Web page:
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 EWCA Civ 63; LTL 03/02/2011, Court of Appeal - Ben Cooper QC, Deshpal Panesar
An employment tribunal had been entitled to find that the summary dismissal of a nurse for making a lewd comment during restraint of a patient was unfair and outside the band of reasonable responses open to the NHS Trust employer. The Employment Appeal Tribunal had erred in substituting its own views for those of the tribunal when finding that the tribunal's decision was perverse.
The appellant nurse (B) appealed against a decision of the Employment Appeal Tribunal that an employment tribunal's finding that she was unfairly dismissed by the respondent NHS trust (N) was perverse.
B had made a sexual comment when sitting astride a patient (P) during a restraint procedure. A complaint was made some six weeks later regarding her conduct. Following an investigation, she was summarily dismissed for gross misconduct. The employment tribunal found that the comment could be described as lewd but that most people would consider it to be merely humorous. It held that the decision to dismiss B fell outside the band of reasonable responses a reasonable employer could have adopted. The EAT found that the tribunal had wrongly substituted its own opinion of what would have been reasonable, and that it had taken account of an irrelevant factor when finding that B's remark would be considered to be merely humorous.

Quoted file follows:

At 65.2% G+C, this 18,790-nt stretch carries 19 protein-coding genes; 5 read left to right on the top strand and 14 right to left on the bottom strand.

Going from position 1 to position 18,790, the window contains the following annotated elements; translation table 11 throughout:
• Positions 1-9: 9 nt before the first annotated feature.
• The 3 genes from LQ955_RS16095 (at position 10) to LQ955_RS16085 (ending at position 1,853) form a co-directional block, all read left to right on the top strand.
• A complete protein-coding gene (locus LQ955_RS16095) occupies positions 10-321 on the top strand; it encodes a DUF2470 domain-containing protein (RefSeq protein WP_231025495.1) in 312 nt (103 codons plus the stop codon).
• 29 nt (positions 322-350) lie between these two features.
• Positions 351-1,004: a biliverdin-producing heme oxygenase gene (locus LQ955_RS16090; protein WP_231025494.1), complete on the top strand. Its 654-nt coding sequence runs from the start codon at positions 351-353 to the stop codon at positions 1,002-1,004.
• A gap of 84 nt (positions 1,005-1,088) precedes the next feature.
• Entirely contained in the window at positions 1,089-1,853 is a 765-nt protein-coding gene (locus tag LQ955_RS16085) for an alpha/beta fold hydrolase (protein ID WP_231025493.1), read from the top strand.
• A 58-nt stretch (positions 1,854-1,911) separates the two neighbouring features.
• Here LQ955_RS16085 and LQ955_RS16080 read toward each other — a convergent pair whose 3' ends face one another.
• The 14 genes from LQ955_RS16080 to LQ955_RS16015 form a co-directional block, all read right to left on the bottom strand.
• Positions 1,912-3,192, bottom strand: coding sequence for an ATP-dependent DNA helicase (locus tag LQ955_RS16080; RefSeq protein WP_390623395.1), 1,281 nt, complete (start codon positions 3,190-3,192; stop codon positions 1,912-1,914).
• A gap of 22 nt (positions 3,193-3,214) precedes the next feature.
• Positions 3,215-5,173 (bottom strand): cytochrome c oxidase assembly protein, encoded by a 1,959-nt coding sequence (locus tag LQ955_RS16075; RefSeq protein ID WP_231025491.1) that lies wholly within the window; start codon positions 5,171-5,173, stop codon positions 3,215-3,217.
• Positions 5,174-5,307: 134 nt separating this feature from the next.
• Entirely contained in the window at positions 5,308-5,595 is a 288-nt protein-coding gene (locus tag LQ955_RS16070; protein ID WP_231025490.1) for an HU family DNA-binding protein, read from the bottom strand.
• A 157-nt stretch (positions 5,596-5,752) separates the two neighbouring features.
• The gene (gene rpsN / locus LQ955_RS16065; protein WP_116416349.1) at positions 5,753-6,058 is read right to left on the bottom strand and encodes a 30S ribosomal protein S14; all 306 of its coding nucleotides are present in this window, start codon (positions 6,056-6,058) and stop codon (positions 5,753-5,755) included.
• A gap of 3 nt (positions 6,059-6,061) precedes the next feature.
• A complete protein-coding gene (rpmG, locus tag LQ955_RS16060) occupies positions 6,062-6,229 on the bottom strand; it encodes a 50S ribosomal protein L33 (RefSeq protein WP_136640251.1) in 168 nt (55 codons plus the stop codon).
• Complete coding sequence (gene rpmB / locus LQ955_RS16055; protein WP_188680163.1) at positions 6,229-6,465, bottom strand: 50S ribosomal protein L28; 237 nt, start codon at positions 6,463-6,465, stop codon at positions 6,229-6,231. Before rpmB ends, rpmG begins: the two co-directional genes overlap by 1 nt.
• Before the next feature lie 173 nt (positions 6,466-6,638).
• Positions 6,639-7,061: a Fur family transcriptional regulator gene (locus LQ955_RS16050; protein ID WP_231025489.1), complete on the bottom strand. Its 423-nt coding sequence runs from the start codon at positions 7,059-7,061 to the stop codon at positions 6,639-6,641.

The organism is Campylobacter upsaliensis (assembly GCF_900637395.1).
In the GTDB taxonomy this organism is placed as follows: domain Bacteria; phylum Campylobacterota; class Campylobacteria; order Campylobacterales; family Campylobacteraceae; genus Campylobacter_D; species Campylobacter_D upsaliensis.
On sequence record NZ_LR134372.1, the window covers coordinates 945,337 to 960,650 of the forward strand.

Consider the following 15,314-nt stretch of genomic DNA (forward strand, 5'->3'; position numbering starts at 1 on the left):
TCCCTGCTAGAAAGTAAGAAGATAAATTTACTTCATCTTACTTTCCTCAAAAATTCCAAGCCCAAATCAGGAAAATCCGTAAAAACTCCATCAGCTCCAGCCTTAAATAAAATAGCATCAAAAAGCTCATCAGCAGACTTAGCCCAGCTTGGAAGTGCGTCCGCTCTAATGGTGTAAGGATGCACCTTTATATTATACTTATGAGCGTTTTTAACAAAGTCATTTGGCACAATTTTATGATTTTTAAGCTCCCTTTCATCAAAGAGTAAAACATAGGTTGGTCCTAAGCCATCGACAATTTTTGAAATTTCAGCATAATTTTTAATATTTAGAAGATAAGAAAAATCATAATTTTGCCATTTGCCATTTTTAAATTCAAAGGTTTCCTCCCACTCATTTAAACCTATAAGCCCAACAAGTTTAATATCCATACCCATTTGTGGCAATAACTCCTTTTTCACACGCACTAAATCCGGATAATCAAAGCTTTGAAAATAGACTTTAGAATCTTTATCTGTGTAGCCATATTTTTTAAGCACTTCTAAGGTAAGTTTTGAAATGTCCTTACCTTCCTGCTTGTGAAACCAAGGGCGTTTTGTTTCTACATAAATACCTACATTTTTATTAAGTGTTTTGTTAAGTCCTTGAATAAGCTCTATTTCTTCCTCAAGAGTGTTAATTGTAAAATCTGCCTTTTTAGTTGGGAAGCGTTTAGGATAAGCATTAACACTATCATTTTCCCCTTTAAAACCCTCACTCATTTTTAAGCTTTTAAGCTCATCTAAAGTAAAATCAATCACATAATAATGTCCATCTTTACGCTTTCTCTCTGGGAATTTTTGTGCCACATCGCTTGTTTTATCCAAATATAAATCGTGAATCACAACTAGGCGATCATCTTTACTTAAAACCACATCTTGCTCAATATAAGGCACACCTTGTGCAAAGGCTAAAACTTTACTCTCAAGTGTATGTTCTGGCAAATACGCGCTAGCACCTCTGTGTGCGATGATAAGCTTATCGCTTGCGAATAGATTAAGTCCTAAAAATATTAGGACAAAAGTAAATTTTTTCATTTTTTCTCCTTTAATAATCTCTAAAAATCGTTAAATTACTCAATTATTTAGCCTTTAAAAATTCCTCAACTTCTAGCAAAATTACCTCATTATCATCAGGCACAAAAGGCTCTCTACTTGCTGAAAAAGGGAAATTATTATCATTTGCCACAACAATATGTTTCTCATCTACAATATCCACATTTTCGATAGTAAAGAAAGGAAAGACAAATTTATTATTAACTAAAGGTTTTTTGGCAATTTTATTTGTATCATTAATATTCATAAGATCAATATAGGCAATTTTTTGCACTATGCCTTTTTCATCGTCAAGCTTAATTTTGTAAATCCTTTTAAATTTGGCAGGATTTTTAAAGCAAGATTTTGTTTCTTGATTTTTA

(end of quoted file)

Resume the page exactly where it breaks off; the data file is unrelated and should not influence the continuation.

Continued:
HELD: (1) The decision for the employment tribunal had been whether N's decision to dismiss B was within the range of reasonable responses open to a reasonable employer and the tribunal had correctly directed itself and applied the correct legal test. It was common ground and clearly relevant that B's remark was intended to be humorous, just as it would have been relevant if the remark had been seen to be insulting to a patient. The EAT was over critical and wrong in its criticism of the tribunal's finding that a large proportion of people would find the lewd remark humorous, and its conclusion that that finding demonstrated that the tribunal had substituted its own opinion for that of N was a non-sequitur. The tribunal had carefully set out the primary facts and N's view of them. It was clearly aware of the context in which the incident took place and was entitled to find that summary dismissal was outside the range of reasonable responses to B's conduct. B had made a misguided and wholly inappropriate remark which was intended to be humorous, no member of the public was present and there was no evidence that P was conscious of it having been made. It was significant that neither the doctor nor the nurse in charge had admonished her at the time of the incident or reported her conduct. B's conduct was rightly made the subject of disciplinary action and the opinions of the experienced professionals who decided that summary dismissal was appropriate should be respected. However, it was for the employment tribunal to decide whether that was a reasonable response to B's conduct and it was entitled and correct to decide that summary dismissal was wholly unreasonable in the circumstances. Its decision was dismissed relatively cursorily by the EAT, which, apart from the reference to humour, treated the issue as one of judgment. The EAT's judgment was wrong and the tribunal's decision would be restored (see paras 9-17 of judgment). (2) It was important in cases of the instant kind that the EAT paid proper respect to decisions of the employment tribunal. It was the employment tribunal to whom Parliament had entrusted the responsibility of making what were sometimes difficult and borderline decisions in relation to the fairness of dismissal. An appeal to the EAT only lay on a point of law and the EAT was not to substitute its own judgment under the guise of a charge of perversity (para.19).